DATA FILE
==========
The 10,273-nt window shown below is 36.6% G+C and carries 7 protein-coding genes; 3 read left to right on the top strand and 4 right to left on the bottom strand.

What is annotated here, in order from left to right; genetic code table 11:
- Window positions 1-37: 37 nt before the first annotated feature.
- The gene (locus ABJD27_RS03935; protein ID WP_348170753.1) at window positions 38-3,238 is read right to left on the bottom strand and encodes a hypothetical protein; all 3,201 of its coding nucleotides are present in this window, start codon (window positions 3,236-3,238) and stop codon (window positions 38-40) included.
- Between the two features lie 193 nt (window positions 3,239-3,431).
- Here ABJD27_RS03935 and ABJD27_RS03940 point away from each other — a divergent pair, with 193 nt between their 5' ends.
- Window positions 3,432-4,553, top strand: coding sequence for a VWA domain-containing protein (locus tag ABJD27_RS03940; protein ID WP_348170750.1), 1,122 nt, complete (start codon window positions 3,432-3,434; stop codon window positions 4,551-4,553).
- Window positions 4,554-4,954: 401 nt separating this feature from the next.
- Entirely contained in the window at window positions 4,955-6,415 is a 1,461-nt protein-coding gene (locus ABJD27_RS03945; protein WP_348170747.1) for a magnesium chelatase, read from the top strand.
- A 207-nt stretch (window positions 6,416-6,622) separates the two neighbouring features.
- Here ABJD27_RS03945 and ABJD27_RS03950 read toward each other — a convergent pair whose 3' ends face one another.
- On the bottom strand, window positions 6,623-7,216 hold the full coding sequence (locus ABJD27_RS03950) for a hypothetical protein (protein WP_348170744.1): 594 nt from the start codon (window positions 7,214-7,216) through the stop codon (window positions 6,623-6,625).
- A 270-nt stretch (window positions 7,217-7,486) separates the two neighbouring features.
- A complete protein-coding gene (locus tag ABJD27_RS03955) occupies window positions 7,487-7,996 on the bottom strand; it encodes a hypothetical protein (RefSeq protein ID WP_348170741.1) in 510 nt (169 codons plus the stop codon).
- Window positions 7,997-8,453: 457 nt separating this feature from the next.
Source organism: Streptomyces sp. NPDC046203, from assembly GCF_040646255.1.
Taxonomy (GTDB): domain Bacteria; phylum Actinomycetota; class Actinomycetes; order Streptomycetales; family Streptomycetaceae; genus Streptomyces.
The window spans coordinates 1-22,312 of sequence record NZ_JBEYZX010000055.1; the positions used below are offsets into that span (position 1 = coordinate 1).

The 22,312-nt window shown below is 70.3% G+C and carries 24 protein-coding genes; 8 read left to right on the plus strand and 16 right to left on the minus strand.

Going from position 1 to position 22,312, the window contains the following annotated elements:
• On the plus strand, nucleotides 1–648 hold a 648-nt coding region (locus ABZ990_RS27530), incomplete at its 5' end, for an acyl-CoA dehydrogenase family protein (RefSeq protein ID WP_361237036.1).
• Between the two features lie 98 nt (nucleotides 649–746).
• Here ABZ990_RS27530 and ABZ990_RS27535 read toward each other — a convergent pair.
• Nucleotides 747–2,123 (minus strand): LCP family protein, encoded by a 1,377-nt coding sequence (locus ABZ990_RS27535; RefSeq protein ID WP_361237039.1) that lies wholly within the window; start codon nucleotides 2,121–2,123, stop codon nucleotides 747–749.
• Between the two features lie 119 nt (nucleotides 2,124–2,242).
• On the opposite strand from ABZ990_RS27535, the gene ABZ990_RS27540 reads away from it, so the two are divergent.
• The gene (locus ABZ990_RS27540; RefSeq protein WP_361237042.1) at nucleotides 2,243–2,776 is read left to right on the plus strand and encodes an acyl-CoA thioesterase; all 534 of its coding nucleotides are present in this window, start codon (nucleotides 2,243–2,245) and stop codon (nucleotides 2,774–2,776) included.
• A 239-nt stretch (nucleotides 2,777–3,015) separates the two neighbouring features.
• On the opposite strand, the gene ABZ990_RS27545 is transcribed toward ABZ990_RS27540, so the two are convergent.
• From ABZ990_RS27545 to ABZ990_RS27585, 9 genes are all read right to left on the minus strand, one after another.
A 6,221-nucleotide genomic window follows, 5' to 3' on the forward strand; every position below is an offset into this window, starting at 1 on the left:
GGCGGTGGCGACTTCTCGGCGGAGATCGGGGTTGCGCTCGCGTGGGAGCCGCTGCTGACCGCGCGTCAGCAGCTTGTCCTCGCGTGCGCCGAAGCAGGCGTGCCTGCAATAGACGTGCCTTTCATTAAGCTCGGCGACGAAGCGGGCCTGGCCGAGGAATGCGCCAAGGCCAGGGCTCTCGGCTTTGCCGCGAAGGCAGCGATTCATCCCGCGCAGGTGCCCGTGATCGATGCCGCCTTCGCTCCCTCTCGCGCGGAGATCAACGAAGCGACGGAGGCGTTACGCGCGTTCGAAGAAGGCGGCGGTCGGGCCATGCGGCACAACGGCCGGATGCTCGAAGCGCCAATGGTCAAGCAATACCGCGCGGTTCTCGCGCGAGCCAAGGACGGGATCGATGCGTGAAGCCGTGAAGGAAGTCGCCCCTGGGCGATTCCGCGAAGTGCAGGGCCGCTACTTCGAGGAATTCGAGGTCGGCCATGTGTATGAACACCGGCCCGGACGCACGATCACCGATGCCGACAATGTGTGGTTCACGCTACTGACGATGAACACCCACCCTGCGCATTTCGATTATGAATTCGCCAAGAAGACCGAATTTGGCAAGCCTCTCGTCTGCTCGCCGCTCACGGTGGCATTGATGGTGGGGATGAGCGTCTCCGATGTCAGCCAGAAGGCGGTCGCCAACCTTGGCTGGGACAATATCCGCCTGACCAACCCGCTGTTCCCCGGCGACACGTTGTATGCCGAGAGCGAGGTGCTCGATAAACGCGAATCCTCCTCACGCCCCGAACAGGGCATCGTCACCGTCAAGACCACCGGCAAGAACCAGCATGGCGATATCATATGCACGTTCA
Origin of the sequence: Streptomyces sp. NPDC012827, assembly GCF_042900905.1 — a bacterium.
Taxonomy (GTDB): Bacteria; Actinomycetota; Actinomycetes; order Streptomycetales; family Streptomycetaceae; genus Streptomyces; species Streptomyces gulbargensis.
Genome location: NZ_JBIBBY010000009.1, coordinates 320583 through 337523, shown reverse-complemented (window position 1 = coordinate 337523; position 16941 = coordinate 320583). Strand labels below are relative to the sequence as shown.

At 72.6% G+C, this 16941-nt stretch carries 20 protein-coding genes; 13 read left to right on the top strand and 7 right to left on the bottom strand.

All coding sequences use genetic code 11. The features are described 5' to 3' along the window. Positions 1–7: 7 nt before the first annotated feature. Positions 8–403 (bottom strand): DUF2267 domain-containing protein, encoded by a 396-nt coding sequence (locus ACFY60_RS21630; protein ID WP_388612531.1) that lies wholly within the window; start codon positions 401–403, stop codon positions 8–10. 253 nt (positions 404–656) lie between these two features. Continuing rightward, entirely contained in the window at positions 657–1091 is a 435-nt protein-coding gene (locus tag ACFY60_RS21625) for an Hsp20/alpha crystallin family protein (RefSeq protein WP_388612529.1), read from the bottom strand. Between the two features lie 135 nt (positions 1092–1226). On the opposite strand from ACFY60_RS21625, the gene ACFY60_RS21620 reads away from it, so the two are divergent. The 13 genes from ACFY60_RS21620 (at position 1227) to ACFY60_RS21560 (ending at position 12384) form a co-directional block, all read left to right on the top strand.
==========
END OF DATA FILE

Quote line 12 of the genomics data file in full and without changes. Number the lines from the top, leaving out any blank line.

- On the bottom strand, window positions 6,623-7,216 hold the full coding sequence (locus ABJD27_RS03950) for a hypothetical protein (protein WP_348170744.1): 594 nt from the start codon (window positions 7,214-7,216) through the stop codon (window positions 6,623-6,625).